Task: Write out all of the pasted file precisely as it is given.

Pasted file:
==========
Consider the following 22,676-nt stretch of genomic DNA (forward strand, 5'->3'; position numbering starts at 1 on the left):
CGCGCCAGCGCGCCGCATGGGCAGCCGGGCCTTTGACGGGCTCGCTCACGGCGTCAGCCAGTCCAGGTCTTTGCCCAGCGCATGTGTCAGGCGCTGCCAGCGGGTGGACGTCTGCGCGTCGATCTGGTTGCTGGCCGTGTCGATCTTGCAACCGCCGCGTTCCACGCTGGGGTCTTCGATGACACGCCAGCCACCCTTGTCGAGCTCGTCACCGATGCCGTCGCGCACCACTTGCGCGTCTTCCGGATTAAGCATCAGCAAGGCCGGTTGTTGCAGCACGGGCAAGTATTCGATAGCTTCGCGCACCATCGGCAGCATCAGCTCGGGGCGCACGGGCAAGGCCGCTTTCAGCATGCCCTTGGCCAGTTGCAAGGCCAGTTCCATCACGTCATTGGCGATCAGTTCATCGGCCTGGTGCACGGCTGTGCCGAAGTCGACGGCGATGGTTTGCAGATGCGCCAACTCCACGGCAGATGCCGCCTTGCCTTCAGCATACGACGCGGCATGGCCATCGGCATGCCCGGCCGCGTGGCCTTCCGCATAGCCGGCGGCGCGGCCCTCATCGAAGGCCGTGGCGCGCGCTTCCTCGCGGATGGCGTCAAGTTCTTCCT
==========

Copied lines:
Consider the following 22,676-nt stretch of genomic DNA (forward strand, 5'->3'; position numbering starts at 1 on the left):
CGCGCCAGCGCGCCGCATGGGCAGCCGGGCCTTTGACGGGCTCGCTCACGGCGTCAGCCAGTCCAGGTCTTTGCCCAGCGCATGTGTCAGGCGCTGCCAGCGGGTGGACGTCTGCGCGTCGATCTGGTTGCTGGCCGTGTCGATCTTGCAACCGCCGCGTTCCACGCTGGGGTCTTCGATGACACGCCAGCCACCCTTGTCGAGCTCGTCACCGATGCCGTCGCGCACCACTTGCGCGTCTTCCGGATTAAGCATCAGCAAGGCCGGTTGTTGCAGCACGGGCAAGTATTCGATAGCTTCGCGCACCATCGGCAGCATCAGCTCGGGGCGCACGGGCAAGGCCGCTTTCAGCATGCCCTTGGCCAGTTGCAAGGCCAGTTCCATCACGTCATTGGCGATCAGTTCATCGGCCTGGTGCACGGCTGTGCCGAAGTCGACGGCGATGGTTTGCAGATGCGCCAACTCCACGGCAGATGCCGCCTTGCCTTCAGCATACGACGCGGCATGGCCATCGGCATGCCCGGCCGCGTGGCCTTCCGCATAGCCGGCGGCGCGGCCCTCATCGAAGGCCGTGGCGCGCGCTTCCTCGCGGATGGCGTCAAGTTCTTCCT